About Corazon

Monday, January 27, 2014

Unigenitus Dei filius

Medieval popes were some of the most influential people of that era. As the walking, talking vicars of Jesus Christ on earth, the authority of Medieval popes was virtually unquestioned. Their will became the will of the church, the will of the people, the will of God.

One of the most influential popes (though also one of the most overlooked) of the Medieval era was Pope Clement VI. Clement is most notable for being the Pope who reigned during the worst years of the Black Death. As a result, Clement was forced to reconcile the horrors of arguably the greatest challenge the Medieval world ever faced with the heavenly will of God. Was the Black Death a divine punishment for sin? Was is God's wrath being poured out upon a wicked and sinful people? For a world that revolved almost completely on the axis of Catholic primacy, the answers to these and other questions couldn't wait, and Clement was the man who had to stand and deliver.

As one of his first official acts as Pope, Clement issued the now infamous Papal Bull, Unigenitus Dei filius.  The Bull was meant as an official declaration to justify the church's use of indulgences as a godly function of the faith.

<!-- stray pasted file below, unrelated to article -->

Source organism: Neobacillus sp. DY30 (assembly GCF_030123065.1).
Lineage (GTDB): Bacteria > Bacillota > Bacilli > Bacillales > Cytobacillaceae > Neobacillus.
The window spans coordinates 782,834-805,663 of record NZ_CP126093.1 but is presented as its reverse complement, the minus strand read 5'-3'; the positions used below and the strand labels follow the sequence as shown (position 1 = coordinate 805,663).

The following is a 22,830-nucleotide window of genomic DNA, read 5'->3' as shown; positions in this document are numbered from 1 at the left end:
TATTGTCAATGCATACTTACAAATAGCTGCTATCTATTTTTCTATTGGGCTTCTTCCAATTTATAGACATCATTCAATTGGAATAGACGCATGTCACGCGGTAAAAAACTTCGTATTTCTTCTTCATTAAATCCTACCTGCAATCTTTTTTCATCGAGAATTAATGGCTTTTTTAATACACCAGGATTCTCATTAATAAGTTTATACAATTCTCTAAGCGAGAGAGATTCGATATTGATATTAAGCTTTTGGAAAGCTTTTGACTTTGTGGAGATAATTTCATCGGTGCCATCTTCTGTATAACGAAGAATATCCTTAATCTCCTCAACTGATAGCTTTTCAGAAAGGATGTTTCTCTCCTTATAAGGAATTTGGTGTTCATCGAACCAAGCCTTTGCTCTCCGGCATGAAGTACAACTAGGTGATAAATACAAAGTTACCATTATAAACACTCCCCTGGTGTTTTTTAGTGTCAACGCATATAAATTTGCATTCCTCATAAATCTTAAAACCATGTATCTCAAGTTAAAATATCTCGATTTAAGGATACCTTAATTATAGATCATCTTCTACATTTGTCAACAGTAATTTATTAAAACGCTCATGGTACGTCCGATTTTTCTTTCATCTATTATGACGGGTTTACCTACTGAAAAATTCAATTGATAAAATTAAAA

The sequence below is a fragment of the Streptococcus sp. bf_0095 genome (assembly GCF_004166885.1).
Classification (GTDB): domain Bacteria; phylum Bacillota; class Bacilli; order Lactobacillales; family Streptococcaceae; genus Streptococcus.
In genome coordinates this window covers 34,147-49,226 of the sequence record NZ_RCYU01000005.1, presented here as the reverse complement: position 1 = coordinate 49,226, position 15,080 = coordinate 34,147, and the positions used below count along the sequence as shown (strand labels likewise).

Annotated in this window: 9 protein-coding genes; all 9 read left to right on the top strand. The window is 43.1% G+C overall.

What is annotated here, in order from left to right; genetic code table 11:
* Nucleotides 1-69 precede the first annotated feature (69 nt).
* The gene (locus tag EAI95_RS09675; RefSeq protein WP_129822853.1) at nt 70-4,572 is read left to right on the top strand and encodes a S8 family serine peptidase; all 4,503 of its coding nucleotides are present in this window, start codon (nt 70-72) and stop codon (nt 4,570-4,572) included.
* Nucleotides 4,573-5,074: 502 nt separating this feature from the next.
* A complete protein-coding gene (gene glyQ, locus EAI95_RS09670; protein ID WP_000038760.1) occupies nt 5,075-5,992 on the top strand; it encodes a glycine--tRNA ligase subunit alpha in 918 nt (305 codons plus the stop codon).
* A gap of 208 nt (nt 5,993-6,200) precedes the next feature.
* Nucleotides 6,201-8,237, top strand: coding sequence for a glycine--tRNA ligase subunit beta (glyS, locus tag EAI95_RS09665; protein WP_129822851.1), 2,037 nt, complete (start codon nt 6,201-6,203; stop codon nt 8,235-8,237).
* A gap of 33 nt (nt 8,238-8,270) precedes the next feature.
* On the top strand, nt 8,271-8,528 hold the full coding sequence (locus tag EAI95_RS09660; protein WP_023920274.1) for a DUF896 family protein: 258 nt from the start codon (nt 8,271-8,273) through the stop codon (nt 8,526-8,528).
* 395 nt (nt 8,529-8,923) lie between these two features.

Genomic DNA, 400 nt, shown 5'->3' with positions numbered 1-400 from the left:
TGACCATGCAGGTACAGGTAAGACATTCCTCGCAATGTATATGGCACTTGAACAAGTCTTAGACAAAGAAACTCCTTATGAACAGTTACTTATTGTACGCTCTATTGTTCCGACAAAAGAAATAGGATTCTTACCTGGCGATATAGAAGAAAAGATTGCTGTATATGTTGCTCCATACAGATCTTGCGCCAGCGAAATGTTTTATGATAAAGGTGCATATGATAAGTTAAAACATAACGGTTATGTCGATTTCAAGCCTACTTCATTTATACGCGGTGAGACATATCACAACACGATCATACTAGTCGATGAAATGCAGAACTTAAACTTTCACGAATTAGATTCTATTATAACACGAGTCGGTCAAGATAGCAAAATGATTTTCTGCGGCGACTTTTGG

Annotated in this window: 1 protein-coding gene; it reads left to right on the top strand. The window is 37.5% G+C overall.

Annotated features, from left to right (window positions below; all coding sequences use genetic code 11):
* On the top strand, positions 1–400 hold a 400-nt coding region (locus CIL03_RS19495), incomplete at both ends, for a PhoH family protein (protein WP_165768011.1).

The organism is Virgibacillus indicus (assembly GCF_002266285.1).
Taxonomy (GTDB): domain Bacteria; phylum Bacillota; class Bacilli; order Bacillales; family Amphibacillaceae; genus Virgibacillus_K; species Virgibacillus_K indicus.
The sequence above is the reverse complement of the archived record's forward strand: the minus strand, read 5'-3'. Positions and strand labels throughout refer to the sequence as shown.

Indulgences were nothing new to the Catholic world.  The first recorded record of indulgences date back all the way to the 5th century, in which the practice was used to justify and absolve small matters like farming rights, etc. Most indulgences insisted upon a period of fasting, prayer and alms as a way to seek forgiveness for various sins. Indulgences took off in the 11th century, in the wake of the Crusades. Crusaders were regularly granted a remission of sin by faithfully fulfilling their role in a given crusade to recapture the Holy Land.

For Clement VI, this Bull was simply a way to "canonize" the already common practice of indulgences. For the Medieval world, however, it was seen, at least by an emerging minority, as a possible cause for the Black Death. Christian reformers of the 14th century, though still relatively small and intentionally obscure in their outward criticism of the Catholic church, were beginning to question some of the decisions made by church leaders. They were also growing tired of what they saw as hypocritical and sinful behavior on the part of the clergy, which was being swept under the rug by the practice of indulgences.

These early reformers, who essentially served as the "grandfathers" of men like Martin Luther, laid the initial groundwork that would later catapult the Protestant Reformation into existence.  We can therefore conclude that the Papal Bull Unigenitus Dei filius was a tremendous success...though not for the Catholic church.  

1 comment:

Grant said...

I didn't know about him. Thanks for the great information!